How rich is Mike Shanahan?
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Mike Shanahan information
Mike Shanahan information
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Mike Shanahan Net Worth, Biography, Wiki 2017-2016
Michael Edward Shanahan, born on 24th August 1952 in Oak Park, Illinois, is a retired American Football coach, best known to the world for leading the Denver Broncos to back to back Super Bowl victories in the 1998 and 1999 seasons. Also during his career, he coached the Los Angeles Raiders and Washington Redskins. His career was active from 1975 until 2013.
Have you ever wondered how rich Mike Shanahan is, as of late 2016? According to authoritative sources, it has been estimated that Mike`s net worth is as high as $30 million, earned through his successful career in the NFL.
Mike Shanahan Net Worth $30 Million
Mike’s mother was a homemaker, and his father an electrician. He spent his childhood in villages near his hometown, Franklin Park and Schiller Park. From an early age Mike was interested in sports, and nurtured his talents as he got older. He went to East Leyden High School, Franklin Park, Illinois, and while there he played as quarterback in a wishbone formation for his high school team, but also set the record of 260 rushing yards in a single game. After matriculation, he enrolled at Eastern Illinois University, and played football for two years, before suffering a life threatening injury when his kidney ruptured, and his heart stopped for a half a minute.
After that, he never returned to the field as a player; instead, after he graduated, he tried himself as a coach. Starting in 1975 he was chosen as offensive assistant coach of the University of Oklahoma football team, and then a year later became the running backs coach. In 1978 he returned to his alma mater in the position of offensive coordinator, but worked there only for a year, before accepting an offer from the University of Minnesota; however, his time at Eastern Illinois was quite productive, as he helped the team to win the Division II football championship. His net worth was certainly well established.
After Minnesota, his next stop was Florida for three years, before he got a chance to try himself in the NFL, as the offensive coordinator for the Denver Broncos in 1984. He stayed with the Broncos until 1987, when he became the head coach of the Los Angeles Raiders, having caught the attention of the Raiders owner Al Davis. In his first season with the Raiders, and his first as head coach, Mike had a negative 7-9 result, but which was enough for 3rd place in the AFC West. The second year he got fired after four games, in which he had three losses, and so returned to the Broncos as offensive assistant. However, his stint didn`t last long, as in 1992 he joined the San Francisco 49ers as offensive coordinator, which increased further his net worth.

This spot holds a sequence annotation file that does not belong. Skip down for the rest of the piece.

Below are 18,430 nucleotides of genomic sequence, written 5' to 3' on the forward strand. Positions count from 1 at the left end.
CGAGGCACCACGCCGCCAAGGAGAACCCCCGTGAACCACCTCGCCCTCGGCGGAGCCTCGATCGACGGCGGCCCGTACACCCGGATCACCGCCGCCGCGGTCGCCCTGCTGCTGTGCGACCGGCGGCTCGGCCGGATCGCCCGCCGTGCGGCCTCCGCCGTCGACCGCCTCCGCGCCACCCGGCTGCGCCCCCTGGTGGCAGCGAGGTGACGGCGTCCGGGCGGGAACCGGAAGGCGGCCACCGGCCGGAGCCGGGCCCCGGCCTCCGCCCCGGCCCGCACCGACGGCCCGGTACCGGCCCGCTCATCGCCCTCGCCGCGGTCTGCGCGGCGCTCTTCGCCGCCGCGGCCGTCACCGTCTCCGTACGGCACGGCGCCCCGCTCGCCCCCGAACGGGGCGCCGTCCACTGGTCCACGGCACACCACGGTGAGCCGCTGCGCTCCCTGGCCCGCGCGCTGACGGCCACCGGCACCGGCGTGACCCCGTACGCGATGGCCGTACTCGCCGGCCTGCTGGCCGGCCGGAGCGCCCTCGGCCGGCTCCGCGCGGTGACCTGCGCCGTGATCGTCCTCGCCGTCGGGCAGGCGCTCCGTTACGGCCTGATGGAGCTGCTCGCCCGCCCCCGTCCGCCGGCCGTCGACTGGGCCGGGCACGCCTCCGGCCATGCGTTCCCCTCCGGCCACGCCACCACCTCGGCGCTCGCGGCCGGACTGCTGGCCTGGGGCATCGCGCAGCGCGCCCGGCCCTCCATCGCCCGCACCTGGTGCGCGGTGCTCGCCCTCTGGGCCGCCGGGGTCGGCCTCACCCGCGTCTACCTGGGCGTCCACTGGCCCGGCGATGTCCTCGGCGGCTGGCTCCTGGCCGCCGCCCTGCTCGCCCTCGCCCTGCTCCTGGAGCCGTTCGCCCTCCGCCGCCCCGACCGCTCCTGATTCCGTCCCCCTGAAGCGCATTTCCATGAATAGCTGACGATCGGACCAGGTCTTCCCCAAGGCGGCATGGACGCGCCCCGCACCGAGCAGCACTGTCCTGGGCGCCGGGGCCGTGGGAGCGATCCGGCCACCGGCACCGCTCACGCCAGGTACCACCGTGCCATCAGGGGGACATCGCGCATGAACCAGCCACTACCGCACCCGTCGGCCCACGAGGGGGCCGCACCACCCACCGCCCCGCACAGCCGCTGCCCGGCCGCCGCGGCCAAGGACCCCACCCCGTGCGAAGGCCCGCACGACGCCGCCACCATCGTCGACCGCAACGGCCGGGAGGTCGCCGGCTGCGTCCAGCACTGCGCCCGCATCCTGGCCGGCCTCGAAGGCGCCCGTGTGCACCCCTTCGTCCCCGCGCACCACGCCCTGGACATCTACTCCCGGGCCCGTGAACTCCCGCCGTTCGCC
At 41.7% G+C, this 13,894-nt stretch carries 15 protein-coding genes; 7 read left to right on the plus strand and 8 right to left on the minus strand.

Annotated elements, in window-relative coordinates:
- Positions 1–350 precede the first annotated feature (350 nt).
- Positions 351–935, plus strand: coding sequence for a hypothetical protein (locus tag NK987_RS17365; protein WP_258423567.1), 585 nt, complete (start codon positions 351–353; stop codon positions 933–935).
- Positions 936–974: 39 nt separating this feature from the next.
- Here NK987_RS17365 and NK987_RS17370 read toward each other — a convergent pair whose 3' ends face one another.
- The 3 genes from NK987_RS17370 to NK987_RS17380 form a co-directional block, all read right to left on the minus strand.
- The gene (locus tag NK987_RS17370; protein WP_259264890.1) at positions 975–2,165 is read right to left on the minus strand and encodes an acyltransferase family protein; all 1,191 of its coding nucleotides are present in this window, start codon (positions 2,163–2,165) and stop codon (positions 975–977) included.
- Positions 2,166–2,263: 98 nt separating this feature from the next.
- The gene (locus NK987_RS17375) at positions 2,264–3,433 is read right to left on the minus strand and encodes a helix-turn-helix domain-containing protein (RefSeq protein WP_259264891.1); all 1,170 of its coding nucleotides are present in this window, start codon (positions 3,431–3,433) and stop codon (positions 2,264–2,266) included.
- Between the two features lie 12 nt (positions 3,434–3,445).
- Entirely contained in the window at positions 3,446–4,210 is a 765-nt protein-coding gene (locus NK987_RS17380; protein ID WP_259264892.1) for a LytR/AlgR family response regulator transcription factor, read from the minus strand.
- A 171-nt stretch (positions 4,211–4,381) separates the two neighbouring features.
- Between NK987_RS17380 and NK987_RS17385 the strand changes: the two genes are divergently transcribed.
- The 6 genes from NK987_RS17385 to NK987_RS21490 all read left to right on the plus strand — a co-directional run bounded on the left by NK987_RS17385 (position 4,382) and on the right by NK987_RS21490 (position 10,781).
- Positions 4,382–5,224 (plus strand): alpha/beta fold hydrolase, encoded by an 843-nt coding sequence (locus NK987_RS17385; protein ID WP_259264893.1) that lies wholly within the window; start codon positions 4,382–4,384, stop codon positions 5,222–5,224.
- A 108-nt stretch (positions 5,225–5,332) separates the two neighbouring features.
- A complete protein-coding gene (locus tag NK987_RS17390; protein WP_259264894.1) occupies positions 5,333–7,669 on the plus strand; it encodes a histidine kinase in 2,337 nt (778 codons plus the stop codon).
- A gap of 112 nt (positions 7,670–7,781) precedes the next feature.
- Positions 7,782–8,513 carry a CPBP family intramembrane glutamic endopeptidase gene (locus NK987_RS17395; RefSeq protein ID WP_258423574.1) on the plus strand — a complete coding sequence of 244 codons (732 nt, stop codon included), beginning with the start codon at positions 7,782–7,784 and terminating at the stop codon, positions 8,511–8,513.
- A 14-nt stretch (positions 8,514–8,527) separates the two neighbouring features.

However, in 1995, he returned to the Denver Broncos, this time as the head coach, and stayed with the team until the end of the 2008 season. In his first season, Mike led the Broncos to .500 record and 3rd place in AFC West. His second season was outstanding, as he recorded 13 victories and only two defeats, but in the post season, his team lost to the Jacksonville Jaguars in the AFC Divisional game. Nevertheless, his third season was the charm, as he led the Broncos to the Super Bowl, in which they defeated the Green Bay Packers 31-24. He repeated the success the following year, with an even more dominant performance as they lost only two games in the regular season, and in the finals outscored the Atlanta Falcons 34-19, with John Elway as MVP of the match. He coached Broncos until the end of 2008 season with mixed results, but he never again reached Super Bowl with them, and after three consecutive seasons missing the playoffs, Mike was fired. However, his net worth was assured.
The following year he remained without engagement, then in 2010 he was appointed as the head coach of the Washington Redskins, signing a contract worth $35 million over five years, which added a considerable amount to his net worth. In the first season, Mike won six games and lost ten, which wasn`t enough for a playoff spot. He wasn`t quite successful in the second as well, but the third one brought a positive record of 10-6, and first position in NFC East. However, his Redskins lost to the Seattle Seahawks in NFC Wild-Card game. The following season was his last with the Redskins and in the NFL, recording only three wins and 13 defeats and being fired by Daniel Snyder, owner of the Redskins. Retirement beckoned.